What are symptoms like for premenopausal women?

Induced menopause symptoms can be more intense for women who are premenopausal.

I am postmenopause, will I get symptoms?

Lisa said: “You can go through spontaneous menopause, be diagnosed with cancer, have a hysterectomy, and begin to have hot flushes again. This is because oestrogen can still be produced by your adrenal glands and fat cells, but the anti-oestrogen medication or chemotherapy blocks this, resulting in menopause-like symptoms.”  

What’s the psychological impact of induced menopause? 

For women that have had a cancer diagnosis, it can be a shock to deal with cancer and then face the symptoms of induced menopause. The combined impact of cancer, the stress of diagnosis and treatment, and then unexpected menopause is a massive thing to deal with. You may find recovery complex, with low mood and libido.

Lisa says: “Younger women feel they are ageing quicker than they should be. They don’t feel the same emotions they used to feel. They may be concerned about body image, particularly if they’ve had a mastectomy or hysterectomy. It may not be visible but is a huge part of who they are. 

“One woman shared, ‘You get hit with a cancer diagnosis and then the menopause comes along. The two are equally big but you get support for cancer. I am incredibly grateful that my cancer has gone but I now have to deal with menopause, something that I would not normally be dealing with at my time of life’.”

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How can you manage induced or surgical menopause symptoms? 


Lisa says: “There’s a wide range of experiences with induced menopause due to cancer and cancer treatment. A lot of it comes down to whether your cancer is hormone-sensitive or now. For example, the majority of cervical cancers are not oestrogen sensitive and the NICE recommendation is for these women to be offered HRT until they’re 50. While oestrogen-sensitive tumors, such as many breast cancers, will be given treatments that block either the production or the uptake of oestrogen, such as Tamoxifen and Letrozole, and HRT will not be suitable.”

If you have just had a cancer diagnosis, will you have to stop taking HRT?

It is possible that you will need to stop your HRT if your cancer is oestrogen-receptive. If you need to stop taking HRT, you may experience a sudden onset of menopause symptoms that can be challenging. Talk to your doctor about what treatments are available.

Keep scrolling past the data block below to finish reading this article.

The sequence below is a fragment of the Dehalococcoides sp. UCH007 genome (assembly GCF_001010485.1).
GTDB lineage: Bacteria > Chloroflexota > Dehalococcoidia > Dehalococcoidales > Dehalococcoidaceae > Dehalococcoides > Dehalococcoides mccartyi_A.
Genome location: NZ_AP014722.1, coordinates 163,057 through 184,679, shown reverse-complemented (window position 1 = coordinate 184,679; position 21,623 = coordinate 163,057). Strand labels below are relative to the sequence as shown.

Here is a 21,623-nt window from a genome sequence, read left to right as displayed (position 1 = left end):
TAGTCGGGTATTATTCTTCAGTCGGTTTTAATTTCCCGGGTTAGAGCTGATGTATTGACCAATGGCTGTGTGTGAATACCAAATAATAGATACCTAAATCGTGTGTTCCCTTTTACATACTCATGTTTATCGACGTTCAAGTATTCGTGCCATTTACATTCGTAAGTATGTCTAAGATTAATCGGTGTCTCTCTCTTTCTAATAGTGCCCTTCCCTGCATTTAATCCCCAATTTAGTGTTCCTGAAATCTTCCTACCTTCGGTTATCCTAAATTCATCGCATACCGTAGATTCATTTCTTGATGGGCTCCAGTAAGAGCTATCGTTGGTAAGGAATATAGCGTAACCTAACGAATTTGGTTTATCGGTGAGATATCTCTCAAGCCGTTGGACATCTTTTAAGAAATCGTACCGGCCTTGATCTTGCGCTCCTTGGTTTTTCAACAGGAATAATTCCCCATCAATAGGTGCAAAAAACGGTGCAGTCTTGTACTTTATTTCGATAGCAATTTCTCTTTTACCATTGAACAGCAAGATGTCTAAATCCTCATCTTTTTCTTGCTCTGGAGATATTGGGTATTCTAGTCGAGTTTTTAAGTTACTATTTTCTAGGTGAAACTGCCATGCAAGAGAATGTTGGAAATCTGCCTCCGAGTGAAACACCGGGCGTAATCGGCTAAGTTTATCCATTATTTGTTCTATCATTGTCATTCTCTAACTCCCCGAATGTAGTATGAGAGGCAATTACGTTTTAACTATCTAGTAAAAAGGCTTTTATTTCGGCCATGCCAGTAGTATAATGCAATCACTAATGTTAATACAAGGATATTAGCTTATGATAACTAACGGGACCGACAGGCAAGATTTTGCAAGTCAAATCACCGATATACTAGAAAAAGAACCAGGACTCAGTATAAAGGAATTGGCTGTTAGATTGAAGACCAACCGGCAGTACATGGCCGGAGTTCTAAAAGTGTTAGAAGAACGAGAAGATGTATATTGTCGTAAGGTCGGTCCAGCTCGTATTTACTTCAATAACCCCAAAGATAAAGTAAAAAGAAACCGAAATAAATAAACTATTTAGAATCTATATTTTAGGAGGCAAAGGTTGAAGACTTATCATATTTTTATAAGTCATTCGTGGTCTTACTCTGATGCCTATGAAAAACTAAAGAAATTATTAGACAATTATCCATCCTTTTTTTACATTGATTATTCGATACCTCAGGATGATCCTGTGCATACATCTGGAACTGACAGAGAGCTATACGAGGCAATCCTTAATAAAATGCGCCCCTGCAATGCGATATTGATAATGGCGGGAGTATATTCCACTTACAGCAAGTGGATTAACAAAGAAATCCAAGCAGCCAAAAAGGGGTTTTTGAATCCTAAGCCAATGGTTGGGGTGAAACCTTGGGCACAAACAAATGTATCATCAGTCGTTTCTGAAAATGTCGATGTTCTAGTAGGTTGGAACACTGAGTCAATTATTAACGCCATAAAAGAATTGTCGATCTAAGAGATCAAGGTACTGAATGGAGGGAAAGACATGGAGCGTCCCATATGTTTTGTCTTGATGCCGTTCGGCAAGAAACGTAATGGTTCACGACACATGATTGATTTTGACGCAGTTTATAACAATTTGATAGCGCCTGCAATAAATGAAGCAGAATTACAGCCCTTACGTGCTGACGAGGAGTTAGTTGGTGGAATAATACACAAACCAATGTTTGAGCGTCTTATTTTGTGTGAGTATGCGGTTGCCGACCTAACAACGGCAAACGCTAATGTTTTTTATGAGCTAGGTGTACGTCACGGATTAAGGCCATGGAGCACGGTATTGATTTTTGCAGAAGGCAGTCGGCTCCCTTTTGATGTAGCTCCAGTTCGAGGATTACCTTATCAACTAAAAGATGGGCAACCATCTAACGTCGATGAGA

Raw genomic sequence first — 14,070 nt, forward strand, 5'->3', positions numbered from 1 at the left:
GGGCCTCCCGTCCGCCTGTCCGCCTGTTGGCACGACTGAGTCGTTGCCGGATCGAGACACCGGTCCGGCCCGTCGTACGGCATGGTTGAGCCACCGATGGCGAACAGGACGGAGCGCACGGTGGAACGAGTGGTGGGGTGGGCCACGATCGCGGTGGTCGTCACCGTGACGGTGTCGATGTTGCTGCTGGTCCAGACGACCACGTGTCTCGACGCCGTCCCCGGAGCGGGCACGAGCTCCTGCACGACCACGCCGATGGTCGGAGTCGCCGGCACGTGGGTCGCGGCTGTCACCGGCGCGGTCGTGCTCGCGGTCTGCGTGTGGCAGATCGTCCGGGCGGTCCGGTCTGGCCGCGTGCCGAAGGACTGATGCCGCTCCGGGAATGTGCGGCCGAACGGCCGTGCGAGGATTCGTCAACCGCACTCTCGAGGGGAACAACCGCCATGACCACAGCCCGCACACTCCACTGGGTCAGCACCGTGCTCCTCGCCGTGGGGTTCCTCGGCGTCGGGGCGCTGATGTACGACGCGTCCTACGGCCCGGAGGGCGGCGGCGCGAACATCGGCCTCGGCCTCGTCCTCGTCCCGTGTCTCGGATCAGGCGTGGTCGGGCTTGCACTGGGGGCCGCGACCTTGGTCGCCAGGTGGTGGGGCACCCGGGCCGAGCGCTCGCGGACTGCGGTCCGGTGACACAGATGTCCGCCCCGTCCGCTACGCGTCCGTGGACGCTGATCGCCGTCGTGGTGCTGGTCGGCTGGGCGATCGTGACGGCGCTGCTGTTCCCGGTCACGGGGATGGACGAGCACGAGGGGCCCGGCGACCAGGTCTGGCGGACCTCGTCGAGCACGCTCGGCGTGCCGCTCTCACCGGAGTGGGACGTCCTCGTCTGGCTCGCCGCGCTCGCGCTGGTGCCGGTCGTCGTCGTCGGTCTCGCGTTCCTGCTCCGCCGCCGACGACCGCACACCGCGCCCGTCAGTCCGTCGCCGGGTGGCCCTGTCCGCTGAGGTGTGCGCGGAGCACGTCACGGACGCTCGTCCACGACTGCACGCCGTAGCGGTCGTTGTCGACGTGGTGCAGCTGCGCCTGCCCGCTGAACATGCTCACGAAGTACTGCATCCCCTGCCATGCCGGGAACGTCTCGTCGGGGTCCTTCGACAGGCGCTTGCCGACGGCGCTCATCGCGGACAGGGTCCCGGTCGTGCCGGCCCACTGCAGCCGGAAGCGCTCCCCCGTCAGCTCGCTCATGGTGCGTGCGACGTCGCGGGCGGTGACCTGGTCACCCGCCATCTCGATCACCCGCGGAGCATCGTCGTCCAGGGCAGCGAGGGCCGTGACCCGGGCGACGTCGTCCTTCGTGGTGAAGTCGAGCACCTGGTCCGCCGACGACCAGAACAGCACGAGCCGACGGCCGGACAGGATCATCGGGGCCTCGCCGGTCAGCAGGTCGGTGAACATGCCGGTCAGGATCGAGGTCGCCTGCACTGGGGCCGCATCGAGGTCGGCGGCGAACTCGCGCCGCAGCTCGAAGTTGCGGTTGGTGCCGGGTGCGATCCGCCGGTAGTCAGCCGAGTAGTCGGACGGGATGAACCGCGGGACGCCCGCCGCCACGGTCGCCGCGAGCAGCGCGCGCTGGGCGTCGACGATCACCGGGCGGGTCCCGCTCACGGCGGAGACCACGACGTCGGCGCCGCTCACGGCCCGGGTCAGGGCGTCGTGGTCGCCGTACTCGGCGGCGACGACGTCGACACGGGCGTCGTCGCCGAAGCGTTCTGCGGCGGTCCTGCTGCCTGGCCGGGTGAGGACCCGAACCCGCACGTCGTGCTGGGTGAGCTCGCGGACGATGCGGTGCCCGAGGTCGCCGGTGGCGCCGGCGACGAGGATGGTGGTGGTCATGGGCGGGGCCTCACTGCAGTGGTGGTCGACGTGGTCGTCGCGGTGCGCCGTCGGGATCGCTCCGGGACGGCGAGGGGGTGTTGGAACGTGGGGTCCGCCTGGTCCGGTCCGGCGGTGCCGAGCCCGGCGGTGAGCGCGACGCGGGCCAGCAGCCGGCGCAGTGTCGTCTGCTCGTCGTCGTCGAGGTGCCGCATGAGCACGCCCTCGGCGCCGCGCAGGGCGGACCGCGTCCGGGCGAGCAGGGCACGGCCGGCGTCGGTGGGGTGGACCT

Here is a list of red flag symptoms, where seeing a doctor is a good idea.

Lifestyle changes

Taking care of stress, boosting exercise, looking after your sleep and nutrition can really help manage many menopause symptoms, from hot flushes to sleep issues and weight gain to low mood. 

Avoiding spicy food and keeping rooms cool and clothing light can help particularly with hot flushes. Mindfulness and yoga are great to rebalance your mood.

Maggie’s is recommending Stella to those attending their workshops as a way of managing their most bothersome symptoms.


Talk to your doctor about what treatments are available for vaginal dryness, which can lead to urinary tract infections (UTIs). There are many products available that may help.


Antidepressants can sometimes be used to help with menopause symptoms, especially if you can’t have HRT. Talk to your doctor if you think this could be an option for you.


Talk to your doctor before taking anything, as supplements may interfere with your treatment, particularly if you have a cancer diagnosis.

What does an induced menopause mean for your fertility?

Lisa says: “Loss of fertility, whether people want children or have completed their family is still a massive issue as the choice is being taken away from them. 

“There are some types of chemotherapy that may impact on the ovaries to a point where you become infertile, and the hormone levels don’t ever regain enough to become fully fertile. 

“Certainly, radiotherapy to the pelvis is a permanent treatment that can cause infertility, just because the ovaries are so sensitive to radiation. Some women with cervical cancer need to undergo local radiotherapy to the pelvis, and typically suffer infertility due to the treatment. 

“Sometimes, we can offer egg collection before radiotherapy treatment starts. This means there is a delay to starting treatment but this can often be a very difficult decision to make. However, there are certain surgical procedures for some early-stage cervical cancers where fertility can be maintained. A procedure that allows part of the cervix to be removed without affecting the womb means normal fertility can be maintained.”

Final word

Induced and surgical menopause can be huge challenges, especially if they happen as part of cancer treatment. It’s important to remember that there is help out there. Speak to your doctor for medical advice or your local Maggie’s Centre if you are going through cancer treatment.

For more information about other menopause topics, read more on our blog or symptoms library.